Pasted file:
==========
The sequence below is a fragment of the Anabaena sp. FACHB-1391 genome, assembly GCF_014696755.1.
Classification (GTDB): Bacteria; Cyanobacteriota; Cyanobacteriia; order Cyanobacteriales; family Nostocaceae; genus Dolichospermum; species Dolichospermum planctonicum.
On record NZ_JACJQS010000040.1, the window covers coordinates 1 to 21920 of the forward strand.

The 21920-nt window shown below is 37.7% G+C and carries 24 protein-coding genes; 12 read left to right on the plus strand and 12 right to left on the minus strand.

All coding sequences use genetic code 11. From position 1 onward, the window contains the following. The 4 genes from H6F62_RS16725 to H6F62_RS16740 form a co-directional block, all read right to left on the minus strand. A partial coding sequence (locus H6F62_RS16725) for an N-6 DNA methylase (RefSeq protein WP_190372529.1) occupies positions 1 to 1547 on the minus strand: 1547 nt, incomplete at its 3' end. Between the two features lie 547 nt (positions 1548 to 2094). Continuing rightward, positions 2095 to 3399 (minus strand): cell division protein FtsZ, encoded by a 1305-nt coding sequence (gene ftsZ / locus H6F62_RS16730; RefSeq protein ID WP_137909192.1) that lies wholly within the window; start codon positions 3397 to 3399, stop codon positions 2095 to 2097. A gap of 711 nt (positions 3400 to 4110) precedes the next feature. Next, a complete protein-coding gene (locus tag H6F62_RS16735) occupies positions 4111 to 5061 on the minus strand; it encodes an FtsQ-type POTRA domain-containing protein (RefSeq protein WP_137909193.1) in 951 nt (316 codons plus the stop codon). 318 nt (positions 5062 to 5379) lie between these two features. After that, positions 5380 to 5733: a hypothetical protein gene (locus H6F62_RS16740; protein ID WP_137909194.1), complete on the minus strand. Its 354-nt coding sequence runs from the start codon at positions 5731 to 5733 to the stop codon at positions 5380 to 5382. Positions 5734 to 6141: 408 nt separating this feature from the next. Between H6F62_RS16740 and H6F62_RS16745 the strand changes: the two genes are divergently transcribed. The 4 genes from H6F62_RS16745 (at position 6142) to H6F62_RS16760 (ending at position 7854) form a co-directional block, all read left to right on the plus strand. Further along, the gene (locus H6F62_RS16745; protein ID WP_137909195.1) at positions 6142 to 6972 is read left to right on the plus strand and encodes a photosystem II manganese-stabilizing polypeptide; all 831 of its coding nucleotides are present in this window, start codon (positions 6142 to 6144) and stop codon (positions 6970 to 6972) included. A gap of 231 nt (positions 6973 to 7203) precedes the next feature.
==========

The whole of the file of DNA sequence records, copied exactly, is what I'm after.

The sequence below is a fragment of the Anabaena sp. FACHB-1391 genome, assembly GCF_014696755.1.
Classification (GTDB): Bacteria; Cyanobacteriota; Cyanobacteriia; order Cyanobacteriales; family Nostocaceae; genus Dolichospermum; species Dolichospermum planctonicum.
On record NZ_JACJQS010000040.1, the window covers coordinates 1 to 21920 of the forward strand.

The 21920-nt window shown below is 37.7% G+C and carries 24 protein-coding genes; 12 read left to right on the plus strand and 12 right to left on the minus strand.

All coding sequences use genetic code 11. From position 1 onward, the window contains the following. The 4 genes from H6F62_RS16725 to H6F62_RS16740 form a co-directional block, all read right to left on the minus strand. A partial coding sequence (locus H6F62_RS16725) for an N-6 DNA methylase (RefSeq protein WP_190372529.1) occupies positions 1 to 1547 on the minus strand: 1547 nt, incomplete at its 3' end. Between the two features lie 547 nt (positions 1548 to 2094). Continuing rightward, positions 2095 to 3399 (minus strand): cell division protein FtsZ, encoded by a 1305-nt coding sequence (gene ftsZ / locus H6F62_RS16730; RefSeq protein ID WP_137909192.1) that lies wholly within the window; start codon positions 3397 to 3399, stop codon positions 2095 to 2097. A gap of 711 nt (positions 3400 to 4110) precedes the next feature. Next, a complete protein-coding gene (locus tag H6F62_RS16735) occupies positions 4111 to 5061 on the minus strand; it encodes an FtsQ-type POTRA domain-containing protein (RefSeq protein WP_137909193.1) in 951 nt (316 codons plus the stop codon). 318 nt (positions 5062 to 5379) lie between these two features. After that, positions 5380 to 5733: a hypothetical protein gene (locus H6F62_RS16740; protein ID WP_137909194.1), complete on the minus strand. Its 354-nt coding sequence runs from the start codon at positions 5731 to 5733 to the stop codon at positions 5380 to 5382. Positions 5734 to 6141: 408 nt separating this feature from the next. Between H6F62_RS16740 and H6F62_RS16745 the strand changes: the two genes are divergently transcribed. The 4 genes from H6F62_RS16745 (at position 6142) to H6F62_RS16760 (ending at position 7854) form a co-directional block, all read left to right on the plus strand. Further along, the gene (locus H6F62_RS16745; protein ID WP_137909195.1) at positions 6142 to 6972 is read left to right on the plus strand and encodes a photosystem II manganese-stabilizing polypeptide; all 831 of its coding nucleotides are present in this window, start codon (positions 6142 to 6144) and stop codon (positions 6970 to 6972) included. A gap of 231 nt (positions 6973 to 7203) precedes the next feature.